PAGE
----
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DIY Folding Wind Blocking Panels


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#1 Tom Wills

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Posted 07 January 2013 - 12:16 PM

About a week ago, I started work on a student film, and was suddenly faced with losing one of the big creature comforts I’ve gotten used to on previous jobs. No longer were there 2 grips with double nets standing behind me for every take! Hell, they didn’t even have any 4x4 doubles on this job. So, I decided one night after wrap to get a little DIY on this problem, and this is what I came up with.

I decided that I needed something small enough to tuck into my stand’s bag, big enough to block the entire sled, and light enough to be carried by any spare PA I can give 30 seconds of instructions to. Also, it needed to be pretty much bombproof, due to the aforementioned PA. It also had to be cheap, because I didn’t feel like blowing more than the $150 it’d cost to buy a brand new 4x4 double.

The end design ended up being 6 pieces of 1/8”x1” aluminum extrusion, 2 cut to 4 feet, 2 cut to 19”. On top of it are 2 slightly offset pieces of fiberglass window screening (just held down with gaff tape for the moment). When assembled as shown in the pictures below, this gives you a 48”x36” screen when opened. I would have preferred 48”x48”, but since the window screening only comes in 36” widths, that’s the width I went with. A handful of bolts, lock nuts, and nylon washers, and you’re all set.

The frame is inspired by a crappy little gel frame from Lowel, but it folds up beautifully, and I’ve yet to have to show someone how to open or close it, which is my standard for intuitiveness. It blocks the wind very well, and saved my ass a few times on this shoot, and hopefully will on a few more. It’s small enough to have on every job, and if it means I’ll earn some favor with a key grip by not stealing his nets, I’m happy. I probably will build a second for more effective blocking in the future, however.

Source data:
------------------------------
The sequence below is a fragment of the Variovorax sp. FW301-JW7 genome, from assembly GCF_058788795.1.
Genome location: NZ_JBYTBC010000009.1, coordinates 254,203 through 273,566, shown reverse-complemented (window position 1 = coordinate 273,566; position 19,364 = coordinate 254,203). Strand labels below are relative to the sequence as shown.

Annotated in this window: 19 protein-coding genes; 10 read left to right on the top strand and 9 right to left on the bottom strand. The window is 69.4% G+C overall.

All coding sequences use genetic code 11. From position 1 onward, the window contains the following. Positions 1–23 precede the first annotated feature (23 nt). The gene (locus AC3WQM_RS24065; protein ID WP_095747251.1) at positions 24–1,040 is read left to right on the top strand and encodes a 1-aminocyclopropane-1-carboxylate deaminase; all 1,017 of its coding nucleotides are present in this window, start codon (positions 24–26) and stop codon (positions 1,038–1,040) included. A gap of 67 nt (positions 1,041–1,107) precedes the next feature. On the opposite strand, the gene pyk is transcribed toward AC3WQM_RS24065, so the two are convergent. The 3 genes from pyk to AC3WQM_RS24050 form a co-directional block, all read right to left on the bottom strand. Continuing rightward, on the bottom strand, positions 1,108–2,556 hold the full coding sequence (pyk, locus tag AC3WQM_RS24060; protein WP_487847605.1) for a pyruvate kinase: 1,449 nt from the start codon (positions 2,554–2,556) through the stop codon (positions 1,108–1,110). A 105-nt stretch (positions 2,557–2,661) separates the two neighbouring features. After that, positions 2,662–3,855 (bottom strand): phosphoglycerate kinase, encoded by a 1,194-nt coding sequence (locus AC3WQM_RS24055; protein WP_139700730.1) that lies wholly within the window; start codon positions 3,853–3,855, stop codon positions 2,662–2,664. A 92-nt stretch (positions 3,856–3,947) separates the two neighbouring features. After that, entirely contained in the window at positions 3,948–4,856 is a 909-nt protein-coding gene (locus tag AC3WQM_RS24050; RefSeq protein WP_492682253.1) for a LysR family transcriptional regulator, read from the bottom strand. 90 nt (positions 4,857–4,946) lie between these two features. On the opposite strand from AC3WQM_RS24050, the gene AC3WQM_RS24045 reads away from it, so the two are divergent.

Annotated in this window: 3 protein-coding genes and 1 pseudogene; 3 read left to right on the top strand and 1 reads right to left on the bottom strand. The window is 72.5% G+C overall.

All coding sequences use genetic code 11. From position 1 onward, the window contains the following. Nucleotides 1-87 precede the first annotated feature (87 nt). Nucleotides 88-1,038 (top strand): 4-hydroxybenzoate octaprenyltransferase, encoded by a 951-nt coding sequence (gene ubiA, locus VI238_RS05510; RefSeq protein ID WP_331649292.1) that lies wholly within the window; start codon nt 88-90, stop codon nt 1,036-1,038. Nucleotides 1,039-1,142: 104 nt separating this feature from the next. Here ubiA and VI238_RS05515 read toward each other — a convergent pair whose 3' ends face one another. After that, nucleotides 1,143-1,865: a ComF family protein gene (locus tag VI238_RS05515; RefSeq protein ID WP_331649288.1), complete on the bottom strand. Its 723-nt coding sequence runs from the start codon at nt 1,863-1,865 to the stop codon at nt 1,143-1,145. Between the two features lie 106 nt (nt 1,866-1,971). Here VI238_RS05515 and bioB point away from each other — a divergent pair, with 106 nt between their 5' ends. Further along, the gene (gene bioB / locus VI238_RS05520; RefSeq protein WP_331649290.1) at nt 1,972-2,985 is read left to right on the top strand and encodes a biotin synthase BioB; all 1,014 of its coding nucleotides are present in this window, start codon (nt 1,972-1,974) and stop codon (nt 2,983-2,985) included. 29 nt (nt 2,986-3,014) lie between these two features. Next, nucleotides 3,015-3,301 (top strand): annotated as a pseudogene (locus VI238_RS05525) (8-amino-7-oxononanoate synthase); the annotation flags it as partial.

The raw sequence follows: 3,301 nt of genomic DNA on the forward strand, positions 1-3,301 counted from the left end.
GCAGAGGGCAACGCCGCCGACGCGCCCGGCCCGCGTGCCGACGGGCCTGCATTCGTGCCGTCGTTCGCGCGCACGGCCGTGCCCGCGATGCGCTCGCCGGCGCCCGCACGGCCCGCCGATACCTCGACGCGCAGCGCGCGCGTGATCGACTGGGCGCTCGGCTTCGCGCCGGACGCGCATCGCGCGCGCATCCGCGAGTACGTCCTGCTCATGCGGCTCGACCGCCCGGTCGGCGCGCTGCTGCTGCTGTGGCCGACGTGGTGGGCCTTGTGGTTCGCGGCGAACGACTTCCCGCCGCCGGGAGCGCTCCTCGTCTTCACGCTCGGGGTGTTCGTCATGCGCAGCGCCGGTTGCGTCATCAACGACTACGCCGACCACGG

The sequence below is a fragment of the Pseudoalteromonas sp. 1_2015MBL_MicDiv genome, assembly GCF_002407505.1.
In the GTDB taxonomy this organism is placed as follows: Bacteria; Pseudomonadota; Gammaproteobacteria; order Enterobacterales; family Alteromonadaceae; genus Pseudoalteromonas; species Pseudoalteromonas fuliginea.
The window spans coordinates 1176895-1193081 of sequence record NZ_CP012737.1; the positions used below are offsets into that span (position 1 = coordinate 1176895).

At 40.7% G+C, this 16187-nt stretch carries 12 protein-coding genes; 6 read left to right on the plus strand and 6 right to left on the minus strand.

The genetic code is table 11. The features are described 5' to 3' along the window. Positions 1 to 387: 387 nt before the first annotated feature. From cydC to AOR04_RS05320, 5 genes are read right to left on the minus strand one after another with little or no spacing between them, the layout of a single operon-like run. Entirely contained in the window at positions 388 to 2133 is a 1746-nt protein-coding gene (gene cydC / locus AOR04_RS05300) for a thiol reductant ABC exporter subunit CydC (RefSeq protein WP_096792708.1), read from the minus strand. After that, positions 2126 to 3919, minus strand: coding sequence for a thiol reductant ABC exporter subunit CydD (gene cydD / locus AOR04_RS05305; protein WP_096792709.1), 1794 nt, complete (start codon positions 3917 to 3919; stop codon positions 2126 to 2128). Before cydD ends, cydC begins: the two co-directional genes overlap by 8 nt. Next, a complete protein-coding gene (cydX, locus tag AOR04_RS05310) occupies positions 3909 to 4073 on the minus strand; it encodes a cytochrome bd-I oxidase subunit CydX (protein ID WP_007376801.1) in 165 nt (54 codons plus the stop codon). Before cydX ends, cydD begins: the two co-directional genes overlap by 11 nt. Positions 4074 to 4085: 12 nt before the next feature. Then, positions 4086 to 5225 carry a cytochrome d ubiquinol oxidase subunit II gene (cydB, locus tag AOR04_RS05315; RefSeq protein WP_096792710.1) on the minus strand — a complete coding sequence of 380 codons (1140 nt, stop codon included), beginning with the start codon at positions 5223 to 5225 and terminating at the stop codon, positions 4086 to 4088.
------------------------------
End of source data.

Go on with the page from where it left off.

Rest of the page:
All told, I’m in for $60 in parts from Home Depot (could have been much cheaper if I had time to order from McMaster-Carr), and about an hour in drilling and cutting and sanding parts. Not bad for an evening’s project!

Feel free to build your own, and if you want more detailed specs on it, I’ll do what I can to provide them. Hope this inspires somebody else to put their DIY talents to use.

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#2 Tom Wills

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Posted 07 January 2013 - 12:21 PM

And here is a picture of it in use.

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#3 Chris Poynton

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Posted 08 January 2013 - 09:18 AM

Great timing Tom! Thanks! Also there is a design from Louis Puli for aluminium tubing in a "wind killer" thread at: http://www.steadicam...showtopic=12019

Edited by Chris Poynton, 08 January 2013 - 09:19 AM.

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#4 Louis Puli SOC

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Posted 08 January 2013 - 04:55 PM

Hi Chris
I hope you are well .Here are a few more stills of my wind deflector.
http://www.steadicam...showtopic=12019

If anyone wants more details please just let me know .
Louis Puli .

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#5 Nick Tsamandanis

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Posted 12 January 2013 - 10:37 AM

Your wind deflectors are excellent Louis and have saved my ass many times.
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#6 Brad Hruboska

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Posted 12 January 2013 - 02:33 PM

Big fan of the Windkiller, always have it in the truck. It has made a few impossible situations do-able, .
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#7 Louis Puli SOC

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Posted 22 January 2013 - 11:25 PM

Hi everyone
Here is a wind deflector that Larry McConkey used on "Django Unchained" 10min 36sec .Looks great light weight and folds up .There is also a still of it on page 44 AC magazine Jan 2013.

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